From the Editor: Keeping the magic alive for the lost generation

This Halloween evening Fake Booze happened to be out and about walking the streets. Even by the soul-sapping standards of suburbia, things were depressingly quiet.

No grinning vegetables and ridiculous make-up.

No shrieking groups carrying goodies.

No tiny little brains addled with E-numbers and artificial stimulants. 

And there weren’t many kids about either…

Because it wasn’t just Trick or Treat that bit the dust this year; the Great Middle-Aged Halloween Lash-up stayed in its coffin too.

This is terrible news – not least for the drinks industry, which has been selling what is officially known as ‘a shit tonne’ of booze on the last weekend of October for the last 15 years.

It’s bad news for the would-be zombies, witches and vampires of Generation X, too.

Unlike children, adults need parties. They’re a chance not just to have fun but to learn key social skills for later in life.

Sitting in a large group and muttering incoherently is essential training for when they are kicked into a care home by their children.

And if mainlining Casillero del Diablo with other people in Tesco fancy dress costumes helps them forget the gaping void at the heart of their lives, then where’s the harm in that?

We have to remember that, from the horror of competitive sourdough making to the needless stupidity of impulse dog-purchasing, this generation has suffered more than most during Covid.

Just look at the immense growth in novelty flavoured hazy IPA. Does this look like a generation that’s happy to you?

So if they want to sit on their arse complaining and drinking prosecco for four hours then we should not just let them, we should encourage them…

Ever willing to help, Fake Booze has put both its brain cells together to come up with a few alternative ways that you can use drinks to keep the magic alive for this let-down demographic.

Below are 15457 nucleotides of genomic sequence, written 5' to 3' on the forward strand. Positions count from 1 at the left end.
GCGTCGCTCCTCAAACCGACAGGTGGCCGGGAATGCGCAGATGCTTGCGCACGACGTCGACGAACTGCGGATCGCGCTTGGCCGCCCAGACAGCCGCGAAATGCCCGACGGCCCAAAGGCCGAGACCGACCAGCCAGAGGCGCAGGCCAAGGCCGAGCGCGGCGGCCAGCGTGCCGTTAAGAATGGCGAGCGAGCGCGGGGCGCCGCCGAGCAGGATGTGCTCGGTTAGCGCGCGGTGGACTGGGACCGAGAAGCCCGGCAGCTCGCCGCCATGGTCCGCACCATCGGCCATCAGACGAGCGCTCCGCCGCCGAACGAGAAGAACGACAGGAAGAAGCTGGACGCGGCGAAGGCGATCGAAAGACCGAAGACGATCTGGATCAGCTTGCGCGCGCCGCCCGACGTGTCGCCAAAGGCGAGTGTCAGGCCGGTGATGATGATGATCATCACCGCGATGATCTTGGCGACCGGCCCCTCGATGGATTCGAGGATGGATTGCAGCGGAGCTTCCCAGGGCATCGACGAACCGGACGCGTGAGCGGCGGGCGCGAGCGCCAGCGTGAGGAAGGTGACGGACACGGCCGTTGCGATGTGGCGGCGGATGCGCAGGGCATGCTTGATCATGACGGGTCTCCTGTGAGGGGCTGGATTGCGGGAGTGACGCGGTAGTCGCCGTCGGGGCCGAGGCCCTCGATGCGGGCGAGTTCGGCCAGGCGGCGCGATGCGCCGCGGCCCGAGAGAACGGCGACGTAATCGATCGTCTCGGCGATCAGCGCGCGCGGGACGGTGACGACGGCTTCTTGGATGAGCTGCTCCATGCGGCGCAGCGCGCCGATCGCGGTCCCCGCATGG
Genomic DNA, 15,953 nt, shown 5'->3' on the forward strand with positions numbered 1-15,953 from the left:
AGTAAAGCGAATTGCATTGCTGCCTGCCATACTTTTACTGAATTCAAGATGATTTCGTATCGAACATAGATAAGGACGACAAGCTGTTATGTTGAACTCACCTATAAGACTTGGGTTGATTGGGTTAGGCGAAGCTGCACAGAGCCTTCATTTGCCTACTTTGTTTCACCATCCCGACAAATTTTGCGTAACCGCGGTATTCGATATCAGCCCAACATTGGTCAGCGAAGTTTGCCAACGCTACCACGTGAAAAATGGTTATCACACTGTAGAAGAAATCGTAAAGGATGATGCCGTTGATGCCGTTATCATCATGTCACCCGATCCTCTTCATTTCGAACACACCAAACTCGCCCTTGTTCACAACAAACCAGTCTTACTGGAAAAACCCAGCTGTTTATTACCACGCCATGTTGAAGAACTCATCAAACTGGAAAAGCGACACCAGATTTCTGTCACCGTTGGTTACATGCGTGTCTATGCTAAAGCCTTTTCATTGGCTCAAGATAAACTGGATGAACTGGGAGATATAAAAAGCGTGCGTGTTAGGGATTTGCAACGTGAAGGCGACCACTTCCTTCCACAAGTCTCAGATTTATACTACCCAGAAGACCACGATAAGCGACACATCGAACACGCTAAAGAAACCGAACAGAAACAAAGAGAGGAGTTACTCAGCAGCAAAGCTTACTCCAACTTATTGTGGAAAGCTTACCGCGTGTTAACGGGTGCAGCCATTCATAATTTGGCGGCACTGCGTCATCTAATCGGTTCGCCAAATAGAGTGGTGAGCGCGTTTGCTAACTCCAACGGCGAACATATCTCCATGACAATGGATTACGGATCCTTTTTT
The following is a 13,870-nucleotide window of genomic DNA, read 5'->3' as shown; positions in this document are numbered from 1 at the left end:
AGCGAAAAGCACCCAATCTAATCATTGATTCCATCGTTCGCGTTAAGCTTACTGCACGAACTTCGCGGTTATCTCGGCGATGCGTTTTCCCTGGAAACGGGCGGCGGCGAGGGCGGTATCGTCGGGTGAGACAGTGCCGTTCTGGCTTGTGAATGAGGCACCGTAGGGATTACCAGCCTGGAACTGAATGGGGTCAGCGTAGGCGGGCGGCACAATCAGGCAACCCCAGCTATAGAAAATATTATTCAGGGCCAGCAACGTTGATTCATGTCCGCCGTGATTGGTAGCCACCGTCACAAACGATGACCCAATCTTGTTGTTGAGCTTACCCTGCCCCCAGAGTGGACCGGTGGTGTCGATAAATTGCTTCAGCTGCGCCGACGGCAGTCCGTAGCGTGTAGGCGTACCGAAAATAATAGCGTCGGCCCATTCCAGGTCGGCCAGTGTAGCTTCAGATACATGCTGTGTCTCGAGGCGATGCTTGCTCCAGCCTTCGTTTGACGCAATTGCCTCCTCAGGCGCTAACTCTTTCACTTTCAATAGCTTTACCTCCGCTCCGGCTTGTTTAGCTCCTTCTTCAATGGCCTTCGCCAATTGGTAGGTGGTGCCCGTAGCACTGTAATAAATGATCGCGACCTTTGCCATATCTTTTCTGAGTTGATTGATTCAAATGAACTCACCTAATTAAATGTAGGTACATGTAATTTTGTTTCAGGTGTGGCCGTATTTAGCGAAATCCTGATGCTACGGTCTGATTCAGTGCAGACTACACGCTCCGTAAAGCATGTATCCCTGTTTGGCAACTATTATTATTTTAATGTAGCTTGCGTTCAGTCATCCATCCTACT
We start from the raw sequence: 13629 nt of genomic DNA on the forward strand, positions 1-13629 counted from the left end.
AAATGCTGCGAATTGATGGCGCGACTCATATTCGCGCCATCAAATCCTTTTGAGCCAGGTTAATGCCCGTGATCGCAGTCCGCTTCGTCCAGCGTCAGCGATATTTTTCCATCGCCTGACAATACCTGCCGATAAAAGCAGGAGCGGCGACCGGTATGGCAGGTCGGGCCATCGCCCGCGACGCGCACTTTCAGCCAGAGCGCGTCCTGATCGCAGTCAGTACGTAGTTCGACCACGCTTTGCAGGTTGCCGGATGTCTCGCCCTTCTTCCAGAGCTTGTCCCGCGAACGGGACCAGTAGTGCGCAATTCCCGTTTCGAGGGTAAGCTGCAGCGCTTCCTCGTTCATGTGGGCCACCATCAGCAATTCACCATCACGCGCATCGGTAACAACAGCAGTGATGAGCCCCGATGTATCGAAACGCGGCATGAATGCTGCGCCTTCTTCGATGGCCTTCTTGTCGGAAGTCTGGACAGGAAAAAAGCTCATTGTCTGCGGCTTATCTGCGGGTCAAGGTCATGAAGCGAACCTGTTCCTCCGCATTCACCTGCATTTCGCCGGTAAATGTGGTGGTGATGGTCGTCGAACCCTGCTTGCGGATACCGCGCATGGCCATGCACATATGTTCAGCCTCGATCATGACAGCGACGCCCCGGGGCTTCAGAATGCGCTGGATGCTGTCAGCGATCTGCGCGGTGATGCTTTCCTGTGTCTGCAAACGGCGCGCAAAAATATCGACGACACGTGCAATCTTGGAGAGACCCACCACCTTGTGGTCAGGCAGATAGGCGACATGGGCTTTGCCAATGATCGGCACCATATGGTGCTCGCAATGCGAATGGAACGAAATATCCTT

Bonfire Night

Firework night is all about buying far too much overpriced tat then watching your investment go up in smoke in a matter of seconds. Some ill-advised dabbling in the fine wine market will probably have the same outcome.

Thanksgiving

This is traditionally a time for sitting round a table with some big heavy vegetables that you don’t pay much attention to the rest of the year. But since Coronavirus probably means your family won’t make it in person, we recommend a Zoom argument instead, powered by 16% abv Zinfandel.

Black Friday

Middle-aged people love shopping, especially online. So load up their account and let them go crazy buying loss-leading offers from giant retailers. Or it could be cheaper and quicker simply to put a brick through the window of your local independent drinks shop, which will have much the same effect.

Christmas

A magical occasion when a red-faced old man makes unfeasible promises to wide-eyed youngsters. There are lots of ways of finishing this gag – most of them libellous. So in the interests of not getting sued, we’ll simply say that there are no office Christmas parties this year.

Easter

A time of transcendental rebirth perfectly encapsulated by a mystery creature hiding surprise packages in your garden. Remember those six bottles of premium rum you ordered after your third martini last Friday? Well, finding them once they’ve been ‘securely left’ by a stream of couriers should keep the most demanding grown-up amused for hours.